• Therapeutic Cataract & Refractive
  • Lens Technology
  • Glasses
  • Ptosis
  • Comprehensive Eye Exams
  • AMD
  • COVID-19
  • DME
  • Ocular Surface Disease
  • Optic Relief
  • Geographic Atrophy
  • Cornea
  • Conjunctivitis
  • Myopia
  • Presbyopia
  • Allergy
  • Nutrition
  • Pediatrics
  • Retina
  • Cataract
  • Contact Lenses
  • Lid and Lash
  • Dry Eye
  • Glaucoma
  • Refractive Surgery
  • Comanagement
  • Blepharitis
  • OCT
  • Patient Care
  • Diabetic Eye Disease
  • Technology

Make one decision per week to improve the practice

Optometry Times JournalVol. 11 No. 1
Volume 11
Issue 1

Part of me always thought there was something arbitrary about the New Year. Why does one need January 1st to come around in order to turn over a new leaf?

Nonetheless, I buy into it both personally and professionally. With that said, I always say I’m not going to let things stack up on my desk at work, and I’ll say it again and leave that thought alone for another year or so.

The whirlwind
What I do want to focus on this year is something I heard many years ago in a practice management lecture. It was so long ago that I forget who said it, but the phrase went along the lines of, “You get too busy to get anything done.”

Previously by Dr. Casella: Don't forget to check out research posters

By this it is meant that there is so much work involved in the status quo of one’s life that it can be hard to tangibly change without falling behind.

That notion is so true in my professional life. I wake up at night with these grand ideas in my head about making patient flow better, paying off some expensive piece of diagnostic instrumentation sooner, or going out into the public to recruit new patients.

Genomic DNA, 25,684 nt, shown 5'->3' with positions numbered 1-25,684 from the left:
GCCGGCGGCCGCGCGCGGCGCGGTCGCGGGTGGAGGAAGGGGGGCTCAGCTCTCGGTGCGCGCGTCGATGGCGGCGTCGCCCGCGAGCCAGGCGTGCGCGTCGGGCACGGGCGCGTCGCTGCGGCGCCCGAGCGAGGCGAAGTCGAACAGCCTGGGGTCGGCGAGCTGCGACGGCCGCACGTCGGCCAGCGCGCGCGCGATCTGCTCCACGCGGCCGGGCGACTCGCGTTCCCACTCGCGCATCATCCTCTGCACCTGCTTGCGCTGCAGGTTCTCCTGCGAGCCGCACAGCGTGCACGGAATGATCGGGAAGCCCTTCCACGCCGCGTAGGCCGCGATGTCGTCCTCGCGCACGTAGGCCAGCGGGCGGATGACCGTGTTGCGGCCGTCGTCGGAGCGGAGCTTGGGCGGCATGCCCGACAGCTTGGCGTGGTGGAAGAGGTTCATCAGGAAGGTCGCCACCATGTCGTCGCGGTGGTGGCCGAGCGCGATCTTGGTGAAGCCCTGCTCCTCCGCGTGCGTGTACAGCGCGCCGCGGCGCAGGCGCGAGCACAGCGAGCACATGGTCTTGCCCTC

Then, as always, the days, weeks, and months come and go, and before I turn around it’s the middle of May, and I’m complaining to myself about the same problems that bothered me during the previous year.

Effecting change
So, what can I do to change this behavior? I can complain, but what good does that do? The short answer is not very much (if anything at all). What I can do is be the best version of me that I can be-even if it includes not letting things stack up on my desk.

Henceforth, my New Year’s resolution: I’m going to make one decision each week that I believe will be good for my practice. This seems like a goal tangible enough to achieve.

As I begin to map out this scheme for 2019 and beyond, I’m going to pay special attention to those aspects of my practice with which I really don’t care to consume myself, like dealing with staff.

Further, I’m going to try not to complain as much but face business challenges head-on.

Read more Optometry Times editorials

I need to take a closer look at what I pay for inventory, insurance, and other expenses with this resolution in mind.

Finally, I need to take time to appreciate everything that goes right in my practice. Through all the perplexities of owning a small business, I feel very fortunate (and downright lucky) to be in such a position. I need to recognize that more.

So, here’s to a fruitful and fulfilling 2019 for you all. Now, what are we going to do that’s huge for the year 2020?? Better start planning.

Read more by Dr. Casella

Related Videos
Jacobi Cleaver, OD, FAAO
Jade Coats, OD, overviews a lecture on ocular pain and patient care
Jade Coats, OD, outlines two poster presentations she gave on a novel lipid-containing eye drop at the AOA Optometry's Meeting
Adam Alexander, OD, chats with Optometry Times about his AOA e-poster presentation on Miebo
Lorraine Provencher, MD, presenting slides
Megan Cavet, PhD
Nazlee Zebardast, MD, MSc, overviews her ARVO 2024 presentations on glaucoma and polygenic risk scores
© 2024 MJH Life Sciences

All rights reserved.